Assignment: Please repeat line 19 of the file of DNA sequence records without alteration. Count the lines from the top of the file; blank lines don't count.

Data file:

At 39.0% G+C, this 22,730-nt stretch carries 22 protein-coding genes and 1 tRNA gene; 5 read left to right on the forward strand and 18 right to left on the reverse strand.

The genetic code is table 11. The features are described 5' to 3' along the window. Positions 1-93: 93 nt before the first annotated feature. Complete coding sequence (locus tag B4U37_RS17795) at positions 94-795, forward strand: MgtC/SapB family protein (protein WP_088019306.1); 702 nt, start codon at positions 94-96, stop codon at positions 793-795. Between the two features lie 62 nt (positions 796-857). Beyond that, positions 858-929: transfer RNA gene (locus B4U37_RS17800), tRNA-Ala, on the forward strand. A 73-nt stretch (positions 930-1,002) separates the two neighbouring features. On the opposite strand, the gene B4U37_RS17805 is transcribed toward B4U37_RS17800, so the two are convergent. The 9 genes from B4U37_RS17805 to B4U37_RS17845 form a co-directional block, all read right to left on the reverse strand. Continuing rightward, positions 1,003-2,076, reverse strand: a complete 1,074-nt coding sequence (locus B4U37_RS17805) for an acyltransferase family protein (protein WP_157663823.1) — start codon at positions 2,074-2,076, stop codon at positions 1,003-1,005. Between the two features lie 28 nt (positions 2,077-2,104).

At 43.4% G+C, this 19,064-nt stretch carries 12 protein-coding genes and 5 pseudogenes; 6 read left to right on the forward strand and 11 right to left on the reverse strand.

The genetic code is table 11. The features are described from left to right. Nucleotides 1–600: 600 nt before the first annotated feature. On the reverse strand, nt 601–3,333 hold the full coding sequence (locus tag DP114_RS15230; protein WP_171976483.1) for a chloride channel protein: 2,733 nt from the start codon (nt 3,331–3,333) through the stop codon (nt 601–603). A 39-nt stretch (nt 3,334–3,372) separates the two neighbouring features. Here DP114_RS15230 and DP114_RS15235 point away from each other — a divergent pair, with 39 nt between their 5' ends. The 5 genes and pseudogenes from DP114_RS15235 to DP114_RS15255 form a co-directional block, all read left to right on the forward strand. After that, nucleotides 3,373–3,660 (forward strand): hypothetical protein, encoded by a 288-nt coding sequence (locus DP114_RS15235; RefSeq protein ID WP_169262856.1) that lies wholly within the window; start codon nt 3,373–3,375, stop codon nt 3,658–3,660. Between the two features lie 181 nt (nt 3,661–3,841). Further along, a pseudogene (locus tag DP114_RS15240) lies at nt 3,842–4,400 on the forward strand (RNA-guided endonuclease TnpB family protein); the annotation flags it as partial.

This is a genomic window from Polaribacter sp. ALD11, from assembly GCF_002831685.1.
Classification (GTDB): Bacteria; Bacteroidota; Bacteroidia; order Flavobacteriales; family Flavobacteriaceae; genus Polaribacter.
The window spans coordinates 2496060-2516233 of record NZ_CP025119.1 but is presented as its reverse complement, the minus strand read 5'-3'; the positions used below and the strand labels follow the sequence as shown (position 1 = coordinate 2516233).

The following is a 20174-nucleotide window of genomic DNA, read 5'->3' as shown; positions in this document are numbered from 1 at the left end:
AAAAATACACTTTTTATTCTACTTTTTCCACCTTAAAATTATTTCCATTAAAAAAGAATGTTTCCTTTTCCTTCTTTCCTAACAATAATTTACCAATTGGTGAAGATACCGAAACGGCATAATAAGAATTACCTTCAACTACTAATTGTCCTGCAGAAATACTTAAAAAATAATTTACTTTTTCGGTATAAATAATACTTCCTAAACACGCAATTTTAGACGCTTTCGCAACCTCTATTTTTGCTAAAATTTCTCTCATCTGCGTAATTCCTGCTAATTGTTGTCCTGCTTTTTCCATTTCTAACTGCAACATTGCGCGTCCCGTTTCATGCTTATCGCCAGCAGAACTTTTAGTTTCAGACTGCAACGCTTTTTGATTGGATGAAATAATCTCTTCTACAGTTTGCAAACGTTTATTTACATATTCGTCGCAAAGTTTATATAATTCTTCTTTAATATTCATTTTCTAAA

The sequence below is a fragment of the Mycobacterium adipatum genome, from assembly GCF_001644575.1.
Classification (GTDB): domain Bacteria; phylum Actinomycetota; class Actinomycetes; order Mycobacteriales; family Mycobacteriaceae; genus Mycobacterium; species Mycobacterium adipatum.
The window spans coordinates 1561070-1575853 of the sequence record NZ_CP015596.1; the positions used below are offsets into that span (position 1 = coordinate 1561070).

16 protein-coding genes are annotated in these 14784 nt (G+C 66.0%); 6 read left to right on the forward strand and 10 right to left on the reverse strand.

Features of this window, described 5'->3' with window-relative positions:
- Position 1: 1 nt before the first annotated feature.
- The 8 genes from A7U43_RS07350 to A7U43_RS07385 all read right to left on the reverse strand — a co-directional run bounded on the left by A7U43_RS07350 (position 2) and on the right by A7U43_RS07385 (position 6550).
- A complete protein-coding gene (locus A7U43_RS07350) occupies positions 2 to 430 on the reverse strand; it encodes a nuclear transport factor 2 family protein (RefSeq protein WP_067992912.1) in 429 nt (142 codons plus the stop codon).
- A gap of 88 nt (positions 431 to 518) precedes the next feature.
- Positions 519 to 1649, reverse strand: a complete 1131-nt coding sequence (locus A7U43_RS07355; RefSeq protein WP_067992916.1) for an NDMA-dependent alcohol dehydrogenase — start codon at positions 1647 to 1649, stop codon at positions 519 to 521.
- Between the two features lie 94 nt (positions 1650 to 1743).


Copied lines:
- Positions 519 to 1649, reverse strand: a complete 1131-nt coding sequence (locus A7U43_RS07355; RefSeq protein WP_067992916.1) for an NDMA-dependent alcohol dehydrogenase — start codon at positions 1647 to 1649, stop codon at positions 519 to 521.